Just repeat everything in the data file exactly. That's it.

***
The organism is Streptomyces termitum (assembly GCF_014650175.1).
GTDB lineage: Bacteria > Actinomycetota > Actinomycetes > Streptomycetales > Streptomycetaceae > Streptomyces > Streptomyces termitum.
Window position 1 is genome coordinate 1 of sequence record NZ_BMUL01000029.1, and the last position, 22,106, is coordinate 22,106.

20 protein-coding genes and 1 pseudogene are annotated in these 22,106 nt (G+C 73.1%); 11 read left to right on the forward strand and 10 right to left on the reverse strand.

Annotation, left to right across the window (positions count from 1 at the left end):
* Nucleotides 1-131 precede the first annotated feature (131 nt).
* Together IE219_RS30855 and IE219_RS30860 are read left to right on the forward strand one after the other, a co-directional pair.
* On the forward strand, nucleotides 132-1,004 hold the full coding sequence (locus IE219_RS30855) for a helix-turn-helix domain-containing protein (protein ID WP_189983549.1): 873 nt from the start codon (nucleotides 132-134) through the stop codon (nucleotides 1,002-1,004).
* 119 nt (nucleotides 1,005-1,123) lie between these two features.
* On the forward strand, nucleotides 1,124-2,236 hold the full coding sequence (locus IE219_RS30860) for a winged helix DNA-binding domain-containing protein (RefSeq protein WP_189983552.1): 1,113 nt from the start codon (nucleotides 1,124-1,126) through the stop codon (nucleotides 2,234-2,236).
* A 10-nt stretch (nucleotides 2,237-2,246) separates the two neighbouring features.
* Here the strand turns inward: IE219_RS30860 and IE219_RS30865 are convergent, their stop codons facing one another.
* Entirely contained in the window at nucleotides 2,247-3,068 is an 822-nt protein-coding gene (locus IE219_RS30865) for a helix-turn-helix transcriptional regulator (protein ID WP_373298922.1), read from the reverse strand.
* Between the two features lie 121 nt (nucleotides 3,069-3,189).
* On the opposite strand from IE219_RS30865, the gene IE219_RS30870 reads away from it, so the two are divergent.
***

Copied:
The organism is Streptomyces termitum (assembly GCF_014650175.1).
GTDB lineage: Bacteria > Actinomycetota > Actinomycetes > Streptomycetales > Streptomycetaceae > Streptomyces > Streptomyces termitum.
Window position 1 is genome coordinate 1 of sequence record NZ_BMUL01000029.1, and the last position, 22,106, is coordinate 22,106.

20 protein-coding genes and 1 pseudogene are annotated in these 22,106 nt (G+C 73.1%); 11 read left to right on the forward strand and 10 right to left on the reverse strand.

Annotation, left to right across the window (positions count from 1 at the left end):
* Nucleotides 1-131 precede the first annotated feature (131 nt).
* Together IE219_RS30855 and IE219_RS30860 are read left to right on the forward strand one after the other, a co-directional pair.
* On the forward strand, nucleotides 132-1,004 hold the full coding sequence (locus IE219_RS30855) for a helix-turn-helix domain-containing protein (protein ID WP_189983549.1): 873 nt from the start codon (nucleotides 132-134) through the stop codon (nucleotides 1,002-1,004).
* 119 nt (nucleotides 1,005-1,123) lie between these two features.
* On the forward strand, nucleotides 1,124-2,236 hold the full coding sequence (locus IE219_RS30860) for a winged helix DNA-binding domain-containing protein (RefSeq protein WP_189983552.1): 1,113 nt from the start codon (nucleotides 1,124-1,126) through the stop codon (nucleotides 2,234-2,236).
* A 10-nt stretch (nucleotides 2,237-2,246) separates the two neighbouring features.
* Here the strand turns inward: IE219_RS30860 and IE219_RS30865 are convergent, their stop codons facing one another.
* Entirely contained in the window at nucleotides 2,247-3,068 is an 822-nt protein-coding gene (locus IE219_RS30865) for a helix-turn-helix transcriptional regulator (protein ID WP_373298922.1), read from the reverse strand.
* Between the two features lie 121 nt (nucleotides 3,069-3,189).
* On the opposite strand from IE219_RS30865, the gene IE219_RS30870 reads away from it, so the two are divergent.